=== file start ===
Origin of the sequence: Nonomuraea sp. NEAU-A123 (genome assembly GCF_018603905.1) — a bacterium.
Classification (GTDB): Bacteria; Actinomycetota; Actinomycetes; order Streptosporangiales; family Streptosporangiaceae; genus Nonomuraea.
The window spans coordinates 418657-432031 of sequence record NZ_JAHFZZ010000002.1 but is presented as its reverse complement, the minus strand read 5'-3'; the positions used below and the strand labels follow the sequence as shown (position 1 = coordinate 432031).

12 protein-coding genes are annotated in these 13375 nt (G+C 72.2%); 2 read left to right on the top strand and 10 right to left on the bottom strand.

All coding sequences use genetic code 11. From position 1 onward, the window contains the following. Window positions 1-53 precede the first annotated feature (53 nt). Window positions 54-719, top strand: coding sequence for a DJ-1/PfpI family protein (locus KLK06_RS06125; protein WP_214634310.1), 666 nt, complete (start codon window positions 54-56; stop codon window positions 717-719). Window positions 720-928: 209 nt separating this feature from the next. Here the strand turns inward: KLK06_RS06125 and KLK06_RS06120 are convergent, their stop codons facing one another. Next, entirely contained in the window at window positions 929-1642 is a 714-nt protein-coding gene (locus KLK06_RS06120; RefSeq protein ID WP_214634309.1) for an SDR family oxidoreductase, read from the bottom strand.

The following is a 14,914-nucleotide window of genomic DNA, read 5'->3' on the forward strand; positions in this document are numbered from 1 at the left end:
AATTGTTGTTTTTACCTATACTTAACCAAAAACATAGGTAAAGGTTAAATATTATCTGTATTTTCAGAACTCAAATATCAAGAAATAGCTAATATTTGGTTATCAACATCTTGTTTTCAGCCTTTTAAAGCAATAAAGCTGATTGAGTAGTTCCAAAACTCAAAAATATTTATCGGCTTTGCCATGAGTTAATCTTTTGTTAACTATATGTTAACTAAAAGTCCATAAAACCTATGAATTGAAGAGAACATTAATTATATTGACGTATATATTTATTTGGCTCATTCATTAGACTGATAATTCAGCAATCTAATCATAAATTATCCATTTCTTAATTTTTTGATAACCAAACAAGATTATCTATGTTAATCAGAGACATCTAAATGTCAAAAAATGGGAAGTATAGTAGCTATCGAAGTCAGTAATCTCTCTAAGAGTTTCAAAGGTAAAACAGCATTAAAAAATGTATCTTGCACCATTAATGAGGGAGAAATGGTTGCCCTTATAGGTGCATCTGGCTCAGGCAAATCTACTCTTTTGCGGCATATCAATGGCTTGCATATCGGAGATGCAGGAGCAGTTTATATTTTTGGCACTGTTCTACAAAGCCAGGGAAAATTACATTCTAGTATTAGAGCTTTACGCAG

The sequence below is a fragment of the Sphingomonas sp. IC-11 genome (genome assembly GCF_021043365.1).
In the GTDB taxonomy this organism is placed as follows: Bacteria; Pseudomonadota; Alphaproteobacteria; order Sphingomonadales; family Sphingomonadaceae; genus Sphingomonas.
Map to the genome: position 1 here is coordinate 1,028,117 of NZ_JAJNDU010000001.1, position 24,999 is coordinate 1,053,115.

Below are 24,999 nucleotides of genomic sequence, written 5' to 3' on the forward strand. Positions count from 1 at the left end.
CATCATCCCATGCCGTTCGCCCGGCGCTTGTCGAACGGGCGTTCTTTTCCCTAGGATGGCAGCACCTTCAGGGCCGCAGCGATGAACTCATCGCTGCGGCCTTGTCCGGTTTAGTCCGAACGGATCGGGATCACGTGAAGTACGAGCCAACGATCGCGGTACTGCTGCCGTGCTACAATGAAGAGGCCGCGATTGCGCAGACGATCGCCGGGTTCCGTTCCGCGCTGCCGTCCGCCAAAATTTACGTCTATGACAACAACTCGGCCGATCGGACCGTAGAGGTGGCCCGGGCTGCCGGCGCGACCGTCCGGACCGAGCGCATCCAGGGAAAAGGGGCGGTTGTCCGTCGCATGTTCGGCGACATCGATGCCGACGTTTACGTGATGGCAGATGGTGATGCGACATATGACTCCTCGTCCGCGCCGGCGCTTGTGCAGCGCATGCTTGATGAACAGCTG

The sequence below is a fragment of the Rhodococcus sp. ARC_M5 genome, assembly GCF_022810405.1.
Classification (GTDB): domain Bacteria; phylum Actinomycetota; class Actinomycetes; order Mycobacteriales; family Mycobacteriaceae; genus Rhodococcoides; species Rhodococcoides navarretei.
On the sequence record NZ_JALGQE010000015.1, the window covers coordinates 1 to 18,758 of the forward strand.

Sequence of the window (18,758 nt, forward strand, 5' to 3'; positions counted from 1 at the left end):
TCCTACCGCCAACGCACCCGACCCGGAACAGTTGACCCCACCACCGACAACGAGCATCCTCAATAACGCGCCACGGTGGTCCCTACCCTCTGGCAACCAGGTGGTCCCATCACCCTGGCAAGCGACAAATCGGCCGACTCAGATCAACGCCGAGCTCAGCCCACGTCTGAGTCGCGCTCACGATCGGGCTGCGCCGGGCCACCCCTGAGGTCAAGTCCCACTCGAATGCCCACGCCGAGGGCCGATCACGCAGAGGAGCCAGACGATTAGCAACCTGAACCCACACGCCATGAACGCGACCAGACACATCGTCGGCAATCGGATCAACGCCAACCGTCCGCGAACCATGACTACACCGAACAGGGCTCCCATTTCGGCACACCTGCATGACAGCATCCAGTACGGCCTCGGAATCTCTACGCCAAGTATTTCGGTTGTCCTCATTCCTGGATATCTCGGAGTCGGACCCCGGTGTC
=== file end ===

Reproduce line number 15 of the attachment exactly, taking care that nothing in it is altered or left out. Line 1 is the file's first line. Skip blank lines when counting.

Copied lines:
On the sequence record NZ_JALGQE010000015.1, the window covers coordinates 1 to 18,758 of the forward strand.